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Aetiology of nutritional rickets in rural Bangladeshi children

Ahmed, S.
Goldberg, G.R.
Raqib, R.
Roy, S.K.
Haque, S.
Braithwaite, V.S.
Pettifor, J.M.
Prentice, A.
Abstract
Objectives: A high prevalence of rickets of unknown aetiology has been reported in Chakaria, Bangladesh. Classically,ricketsiscausedbyvitaminDdeficiencybutincreasingevidencefromAfricaandAsiapointstowards other nutritional deficiencies or excessive exposure to some metals. The aim of this study was to investigate the aetiology of rickets in rural Bangladeshi children. Methods: 64 cases with rickets-like deformities were recruited at first presentation together with age-sex-village matched controls. Data and sample acquisition included anthropometry, radiographs, fasted plasma and urinary samples, 24 h weighed dietary intake together with a 24 h urine collection, and 13C-breath tests to detect Helicobacter (H.) pylori infection. Results: One child had active rickets and frank hypovitaminosis D (F, n = 1) and one had deformities with radiological features of Blount disease (M, n = 1). The remaining cases were grouped into those with active rickets, defined as a radiographic Thacher score ≥1.5 (Group A, n = 24, 12M, 12F) and rickets-like bone deformities but not active rickets (Group B, n = 38, 28M, 10F). All children had a low dietary calcium intake, but this was lower in Group A than their controls (mean (SD): 156 (80) versus 323 (249) mg/day, p = 0.005). Plasma 25-hydroxyvitamin D (25OHD) was lower in Group A compared to controls; 63% of Group A and 8% of controls had a concentration<25 nmol/L (p ≤ 0.0001). There was, however, no evidence of differences in skin sunshine exposure. Group A had lower plasma calcium and phosphate and higher 1,25-dihydroxyvitamin D (1,25(OH)2D) and parathyroid hormone (PTH). 88% of Group A and 0% of controls had undetectable plasma intact fibroblast growth factor (iFGF23), with c-terminal FGF23 (cFGF23) concentrations in the normal range. Urinary phosphate and daily outputs of environmental metals relative to creatinine were higher and tubular maximal phosphate reabsorption per unit glomerular filtration rate (TmP/GFR) was lower in Group A compared to controls. Although less pronounced than Group A, Group B had higher alkaline phosphatase, 1,25(OH)2D and PTH concentrations than controls but similar calcium intake, TmP/GFR, iFGF23 and cFGF23 concentrations. Mean 25OHD concentrations were also similar to controls and there was no significant difference in the percentage<25 nmol/L (Group B: 13%, controls: 5%, p = 0.2) No group differences were seen in prevalence of anaemia, iron deficiency or H. pylori infection. Conclusion: Nutritional rickets in this region is likely to be predominantly due to low calcium intake in the context of poor vitamin D status and exposure to environmental metals, but not H. pylori infection, anaemia or iron deficiency.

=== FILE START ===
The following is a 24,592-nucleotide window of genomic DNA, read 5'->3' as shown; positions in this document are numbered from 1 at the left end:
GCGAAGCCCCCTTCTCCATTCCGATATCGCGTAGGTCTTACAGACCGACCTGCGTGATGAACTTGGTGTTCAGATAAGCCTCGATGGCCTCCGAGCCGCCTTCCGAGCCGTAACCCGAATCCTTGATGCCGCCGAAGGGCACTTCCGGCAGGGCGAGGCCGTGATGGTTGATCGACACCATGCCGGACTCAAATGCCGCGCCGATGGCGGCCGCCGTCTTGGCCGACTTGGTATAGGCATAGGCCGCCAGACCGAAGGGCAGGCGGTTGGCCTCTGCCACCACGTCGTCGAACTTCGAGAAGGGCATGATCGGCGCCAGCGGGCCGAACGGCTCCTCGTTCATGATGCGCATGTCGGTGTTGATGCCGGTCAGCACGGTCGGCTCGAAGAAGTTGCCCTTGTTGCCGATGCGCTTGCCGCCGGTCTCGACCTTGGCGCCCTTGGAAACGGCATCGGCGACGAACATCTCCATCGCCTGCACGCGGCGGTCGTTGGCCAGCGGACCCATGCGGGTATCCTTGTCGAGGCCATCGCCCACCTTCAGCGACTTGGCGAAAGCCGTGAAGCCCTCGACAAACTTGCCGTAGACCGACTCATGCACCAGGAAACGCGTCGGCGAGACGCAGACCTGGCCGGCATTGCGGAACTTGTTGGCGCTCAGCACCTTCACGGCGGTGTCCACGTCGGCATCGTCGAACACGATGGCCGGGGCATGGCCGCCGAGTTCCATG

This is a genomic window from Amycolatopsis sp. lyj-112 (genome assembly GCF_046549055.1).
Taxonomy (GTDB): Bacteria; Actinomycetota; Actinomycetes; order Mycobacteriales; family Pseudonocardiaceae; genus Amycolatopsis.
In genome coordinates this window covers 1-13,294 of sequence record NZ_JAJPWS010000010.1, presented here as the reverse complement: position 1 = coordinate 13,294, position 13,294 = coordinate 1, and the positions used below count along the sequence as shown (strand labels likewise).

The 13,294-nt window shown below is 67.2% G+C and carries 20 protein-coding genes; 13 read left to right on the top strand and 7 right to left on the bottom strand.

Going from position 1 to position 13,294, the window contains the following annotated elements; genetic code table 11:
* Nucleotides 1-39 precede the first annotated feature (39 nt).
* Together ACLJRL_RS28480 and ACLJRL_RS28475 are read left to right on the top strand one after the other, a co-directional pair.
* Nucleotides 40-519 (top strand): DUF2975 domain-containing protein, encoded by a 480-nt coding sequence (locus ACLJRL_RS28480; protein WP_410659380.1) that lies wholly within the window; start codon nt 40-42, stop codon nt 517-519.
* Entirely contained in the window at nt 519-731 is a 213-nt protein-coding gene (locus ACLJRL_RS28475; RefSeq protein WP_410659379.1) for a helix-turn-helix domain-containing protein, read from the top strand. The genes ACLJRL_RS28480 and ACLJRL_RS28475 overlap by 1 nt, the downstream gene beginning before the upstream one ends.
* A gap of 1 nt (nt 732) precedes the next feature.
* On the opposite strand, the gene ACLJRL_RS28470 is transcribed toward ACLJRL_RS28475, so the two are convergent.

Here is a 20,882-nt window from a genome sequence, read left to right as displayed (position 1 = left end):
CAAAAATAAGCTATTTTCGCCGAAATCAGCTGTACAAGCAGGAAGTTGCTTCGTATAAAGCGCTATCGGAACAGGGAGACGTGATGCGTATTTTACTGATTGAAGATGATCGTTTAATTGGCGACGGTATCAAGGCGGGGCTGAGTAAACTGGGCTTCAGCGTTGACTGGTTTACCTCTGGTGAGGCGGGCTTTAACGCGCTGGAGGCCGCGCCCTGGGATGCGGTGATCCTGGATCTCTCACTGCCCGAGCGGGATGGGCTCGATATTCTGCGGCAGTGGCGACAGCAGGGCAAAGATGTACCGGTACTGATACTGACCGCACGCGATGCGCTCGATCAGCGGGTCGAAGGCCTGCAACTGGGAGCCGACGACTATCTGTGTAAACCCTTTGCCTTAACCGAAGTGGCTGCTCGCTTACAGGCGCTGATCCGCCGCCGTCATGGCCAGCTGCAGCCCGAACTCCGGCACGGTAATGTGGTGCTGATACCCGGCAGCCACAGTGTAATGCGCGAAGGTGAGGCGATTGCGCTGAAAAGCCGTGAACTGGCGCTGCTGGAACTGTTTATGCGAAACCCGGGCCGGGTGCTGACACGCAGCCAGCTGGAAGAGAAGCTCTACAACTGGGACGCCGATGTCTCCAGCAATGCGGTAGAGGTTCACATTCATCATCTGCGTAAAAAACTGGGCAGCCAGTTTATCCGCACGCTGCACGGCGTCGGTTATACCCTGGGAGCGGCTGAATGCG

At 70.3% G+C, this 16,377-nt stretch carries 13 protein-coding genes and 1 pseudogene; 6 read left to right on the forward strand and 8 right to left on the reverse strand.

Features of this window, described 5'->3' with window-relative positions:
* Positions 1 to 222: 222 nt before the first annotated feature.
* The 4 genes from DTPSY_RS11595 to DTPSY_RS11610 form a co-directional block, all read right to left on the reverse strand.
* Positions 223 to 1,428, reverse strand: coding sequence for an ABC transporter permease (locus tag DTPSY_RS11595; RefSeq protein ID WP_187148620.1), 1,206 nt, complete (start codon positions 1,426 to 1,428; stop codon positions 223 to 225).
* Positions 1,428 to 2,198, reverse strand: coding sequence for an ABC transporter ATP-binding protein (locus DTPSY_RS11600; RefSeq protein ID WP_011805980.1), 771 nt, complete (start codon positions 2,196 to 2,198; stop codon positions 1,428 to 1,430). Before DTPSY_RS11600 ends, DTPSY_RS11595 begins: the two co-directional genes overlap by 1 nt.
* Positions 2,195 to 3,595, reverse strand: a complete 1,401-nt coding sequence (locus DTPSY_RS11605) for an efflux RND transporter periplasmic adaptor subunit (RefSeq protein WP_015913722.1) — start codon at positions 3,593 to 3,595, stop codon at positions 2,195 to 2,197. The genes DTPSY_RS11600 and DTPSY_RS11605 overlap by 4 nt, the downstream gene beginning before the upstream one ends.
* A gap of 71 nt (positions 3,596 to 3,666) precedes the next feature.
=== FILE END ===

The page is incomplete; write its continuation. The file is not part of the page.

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Date
2020-07
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Publisher
Elsevier
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Keywords
Bangladesh , Calcium , Fibroblast growth factor 23 , Phosphate , Rickets , Vitamin D , Children , SDG-17 Partnership for the goals
Citation
Ahmed S, Goldberg GR, Raqib R, Roy SK, Haque S, Braithwaite VS, Pettifor JM, Prentice A. Aetiology of nutritional rickets in rural Bangladeshi children. Bone. 2020 Jul;136:115357. doi: 10.1016/j.bone.2020.115357. Epub 2020 Apr 7
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